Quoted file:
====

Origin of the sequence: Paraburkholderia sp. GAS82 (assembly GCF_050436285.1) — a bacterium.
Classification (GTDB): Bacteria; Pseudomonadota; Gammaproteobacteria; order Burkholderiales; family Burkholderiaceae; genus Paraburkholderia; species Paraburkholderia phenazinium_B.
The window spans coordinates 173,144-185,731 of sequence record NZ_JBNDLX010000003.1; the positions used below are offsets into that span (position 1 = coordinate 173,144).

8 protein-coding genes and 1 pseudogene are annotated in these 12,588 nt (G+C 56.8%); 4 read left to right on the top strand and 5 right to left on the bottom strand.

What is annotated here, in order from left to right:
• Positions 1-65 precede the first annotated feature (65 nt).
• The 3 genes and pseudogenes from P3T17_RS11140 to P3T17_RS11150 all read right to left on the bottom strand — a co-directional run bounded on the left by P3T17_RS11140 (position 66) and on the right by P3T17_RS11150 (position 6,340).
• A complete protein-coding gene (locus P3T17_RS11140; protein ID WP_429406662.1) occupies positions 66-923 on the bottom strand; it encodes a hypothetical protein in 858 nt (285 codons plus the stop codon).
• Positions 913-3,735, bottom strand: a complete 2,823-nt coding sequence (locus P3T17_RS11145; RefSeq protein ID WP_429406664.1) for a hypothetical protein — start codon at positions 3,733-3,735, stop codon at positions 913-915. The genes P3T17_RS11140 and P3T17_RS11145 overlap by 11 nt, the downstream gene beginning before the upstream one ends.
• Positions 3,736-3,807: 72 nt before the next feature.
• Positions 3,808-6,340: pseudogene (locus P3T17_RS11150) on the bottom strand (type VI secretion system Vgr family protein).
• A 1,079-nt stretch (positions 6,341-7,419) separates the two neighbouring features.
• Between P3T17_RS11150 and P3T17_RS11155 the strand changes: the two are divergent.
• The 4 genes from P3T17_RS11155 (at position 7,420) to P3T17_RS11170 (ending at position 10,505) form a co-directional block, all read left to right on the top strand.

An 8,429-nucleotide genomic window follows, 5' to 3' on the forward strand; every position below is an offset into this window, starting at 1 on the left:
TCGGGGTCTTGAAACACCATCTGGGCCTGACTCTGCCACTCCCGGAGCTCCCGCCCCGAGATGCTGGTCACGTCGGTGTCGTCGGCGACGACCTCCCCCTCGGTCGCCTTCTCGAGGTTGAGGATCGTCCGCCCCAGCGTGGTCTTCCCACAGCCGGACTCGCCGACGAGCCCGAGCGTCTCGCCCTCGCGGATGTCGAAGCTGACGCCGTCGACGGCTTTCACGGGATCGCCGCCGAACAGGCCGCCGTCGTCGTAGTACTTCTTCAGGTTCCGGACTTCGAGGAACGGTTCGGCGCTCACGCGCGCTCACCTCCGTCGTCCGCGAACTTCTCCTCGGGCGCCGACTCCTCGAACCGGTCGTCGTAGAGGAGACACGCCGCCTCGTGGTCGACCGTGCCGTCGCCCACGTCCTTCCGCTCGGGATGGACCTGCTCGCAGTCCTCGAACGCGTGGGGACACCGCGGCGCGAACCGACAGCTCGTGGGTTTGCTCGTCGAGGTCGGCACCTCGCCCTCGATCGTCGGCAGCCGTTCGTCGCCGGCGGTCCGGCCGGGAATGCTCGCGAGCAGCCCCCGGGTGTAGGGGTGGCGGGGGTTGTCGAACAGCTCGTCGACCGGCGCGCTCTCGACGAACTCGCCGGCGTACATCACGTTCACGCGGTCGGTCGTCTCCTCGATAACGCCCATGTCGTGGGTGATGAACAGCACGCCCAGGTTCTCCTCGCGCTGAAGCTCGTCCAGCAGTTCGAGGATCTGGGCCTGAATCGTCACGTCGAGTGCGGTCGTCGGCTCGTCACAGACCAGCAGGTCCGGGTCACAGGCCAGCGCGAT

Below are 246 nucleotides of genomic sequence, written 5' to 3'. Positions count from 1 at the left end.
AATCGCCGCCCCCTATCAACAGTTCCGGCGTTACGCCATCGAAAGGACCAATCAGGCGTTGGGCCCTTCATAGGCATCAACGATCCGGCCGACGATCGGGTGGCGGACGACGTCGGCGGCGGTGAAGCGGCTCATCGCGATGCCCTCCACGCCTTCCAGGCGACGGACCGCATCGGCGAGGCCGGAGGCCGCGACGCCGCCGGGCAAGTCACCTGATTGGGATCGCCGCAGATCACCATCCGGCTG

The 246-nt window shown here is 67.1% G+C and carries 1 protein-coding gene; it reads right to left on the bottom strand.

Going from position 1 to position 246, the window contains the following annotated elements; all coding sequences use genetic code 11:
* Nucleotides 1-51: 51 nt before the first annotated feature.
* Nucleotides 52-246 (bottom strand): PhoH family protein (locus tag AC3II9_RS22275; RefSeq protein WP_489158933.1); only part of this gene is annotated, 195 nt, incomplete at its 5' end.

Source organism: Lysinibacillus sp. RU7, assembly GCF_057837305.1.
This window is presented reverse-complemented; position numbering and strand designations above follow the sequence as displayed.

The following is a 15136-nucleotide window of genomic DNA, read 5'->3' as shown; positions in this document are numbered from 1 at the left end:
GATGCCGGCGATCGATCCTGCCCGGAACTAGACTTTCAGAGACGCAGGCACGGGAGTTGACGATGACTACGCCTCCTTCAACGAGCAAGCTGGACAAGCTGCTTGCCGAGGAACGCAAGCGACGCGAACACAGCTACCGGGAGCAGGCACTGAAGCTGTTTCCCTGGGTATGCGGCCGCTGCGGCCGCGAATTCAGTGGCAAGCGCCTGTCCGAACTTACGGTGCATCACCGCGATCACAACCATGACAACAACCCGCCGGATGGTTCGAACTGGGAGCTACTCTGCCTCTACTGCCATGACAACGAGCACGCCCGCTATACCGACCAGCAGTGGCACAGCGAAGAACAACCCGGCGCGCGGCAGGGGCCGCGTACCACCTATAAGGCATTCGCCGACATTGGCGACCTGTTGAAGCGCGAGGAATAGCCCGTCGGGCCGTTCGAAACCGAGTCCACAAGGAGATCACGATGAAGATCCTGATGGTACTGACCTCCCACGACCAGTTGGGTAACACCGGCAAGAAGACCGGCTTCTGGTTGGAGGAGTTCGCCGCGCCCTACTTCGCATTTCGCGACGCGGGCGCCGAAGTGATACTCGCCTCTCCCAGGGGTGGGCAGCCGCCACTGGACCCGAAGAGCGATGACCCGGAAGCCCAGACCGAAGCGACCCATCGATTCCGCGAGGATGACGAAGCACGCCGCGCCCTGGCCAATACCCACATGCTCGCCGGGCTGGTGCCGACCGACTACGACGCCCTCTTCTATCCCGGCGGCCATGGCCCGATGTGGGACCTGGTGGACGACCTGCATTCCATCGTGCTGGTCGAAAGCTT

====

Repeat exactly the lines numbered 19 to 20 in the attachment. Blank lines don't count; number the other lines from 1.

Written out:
The 246-nt window shown here is 67.1% G+C and carries 1 protein-coding gene; it reads right to left on the bottom strand.

Going from position 1 to position 246, the window contains the following annotated elements; all coding sequences use genetic code 11: